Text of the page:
This article rounds off the series by looking at how ONVU Learning’s system with 360-degree video is uniquely suited to delivering the maximum benefits of a lesson observation programme.
Over the past few months, we’ve shared our research, experience and thoughts on how best practice in lesson observation can drive a school forward, change the culture and improve teaching and learning.
Our articles have covered the following topics… please click on each link to re-read the articles or subscribe to our newsletter to get the whole series as a white paper soon.
ONVU Learning was developed by teachers for teachers. As a result, our discreet always-on system it is entirely focused on helping teachers review all aspects of a lesson. In practice, this means these 5 reasons:
There’s no need to bring a camera into the classroom at the start of a lesson – with the distractions this brings to a class and the chance that the battery isn’t charged up. Even if you didn’t plan to record the lesson, you can ‘go back in time’ and take a look at key incidents.
Some lesson study programmes suggest having two or more observers in the room to make the most of lesson observations. But this inevitably influences the classroom dynamics – even if there is enough space to fit them all! Lessonvu observations can be reviewed by multiple observers (with teacher permission) at the same time or whenever and wherever convenient.
Lessonvu uses the latest technology from parent company ONVU Technologies, to give a full 360-degree video view of a classroom along with high-quality audio. That allows teachers to zoom in to see how students are responding to tasks, listen to their responses to questioning and even view two parts of the room at the same time!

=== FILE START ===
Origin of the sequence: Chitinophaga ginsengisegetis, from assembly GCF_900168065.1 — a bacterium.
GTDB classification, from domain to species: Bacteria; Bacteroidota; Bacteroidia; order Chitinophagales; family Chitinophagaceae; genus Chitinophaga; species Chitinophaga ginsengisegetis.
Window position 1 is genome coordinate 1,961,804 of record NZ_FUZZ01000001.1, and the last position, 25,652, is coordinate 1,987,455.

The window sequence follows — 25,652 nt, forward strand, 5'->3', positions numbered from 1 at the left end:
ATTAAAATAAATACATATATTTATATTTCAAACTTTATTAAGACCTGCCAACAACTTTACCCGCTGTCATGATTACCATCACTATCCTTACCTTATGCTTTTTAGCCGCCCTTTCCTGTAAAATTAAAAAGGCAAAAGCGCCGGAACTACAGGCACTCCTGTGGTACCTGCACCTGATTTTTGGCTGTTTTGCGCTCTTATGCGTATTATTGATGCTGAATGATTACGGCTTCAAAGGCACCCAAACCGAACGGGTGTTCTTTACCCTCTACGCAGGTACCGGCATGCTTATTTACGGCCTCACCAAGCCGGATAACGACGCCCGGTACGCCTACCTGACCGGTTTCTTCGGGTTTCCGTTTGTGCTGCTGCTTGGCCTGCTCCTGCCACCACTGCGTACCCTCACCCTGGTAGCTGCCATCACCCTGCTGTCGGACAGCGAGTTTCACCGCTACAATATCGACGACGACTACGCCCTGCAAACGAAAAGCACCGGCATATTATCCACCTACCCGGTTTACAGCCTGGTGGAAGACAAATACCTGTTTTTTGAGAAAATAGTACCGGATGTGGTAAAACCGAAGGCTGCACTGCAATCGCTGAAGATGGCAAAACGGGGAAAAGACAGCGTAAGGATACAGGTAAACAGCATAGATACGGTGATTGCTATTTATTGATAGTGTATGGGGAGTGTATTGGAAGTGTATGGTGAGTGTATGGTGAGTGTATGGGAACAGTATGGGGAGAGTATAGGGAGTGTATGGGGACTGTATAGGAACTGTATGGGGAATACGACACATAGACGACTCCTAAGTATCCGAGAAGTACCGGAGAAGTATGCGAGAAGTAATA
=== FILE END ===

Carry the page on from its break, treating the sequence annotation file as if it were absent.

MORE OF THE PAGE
In all the schools we work with teachers control access to their footage (except in the case of a serious safeguarding issue). This changes the culture of the school – senior leaders have told us of staff keen to share successes as well as asking for help with specific issues.
Footage is stored externally and can be shared (with the permission of the teacher) with external experts – for example, our specialist coaches, SEN experts in other parts of a MAT or university-based ITT mentors. The forthcoming Early Career Framework will offer recently qualified teachers more mentoring and the ability to deliver this remotely should save schools a lot of money!
The School of the Future Guide is aimed at helping school leaders and teachers make informed choices when designing the learning environments of the future using existing and upcoming technologies, as they seek to prepare children for the rest of the 21st century – the result is a more efficient and competitive school.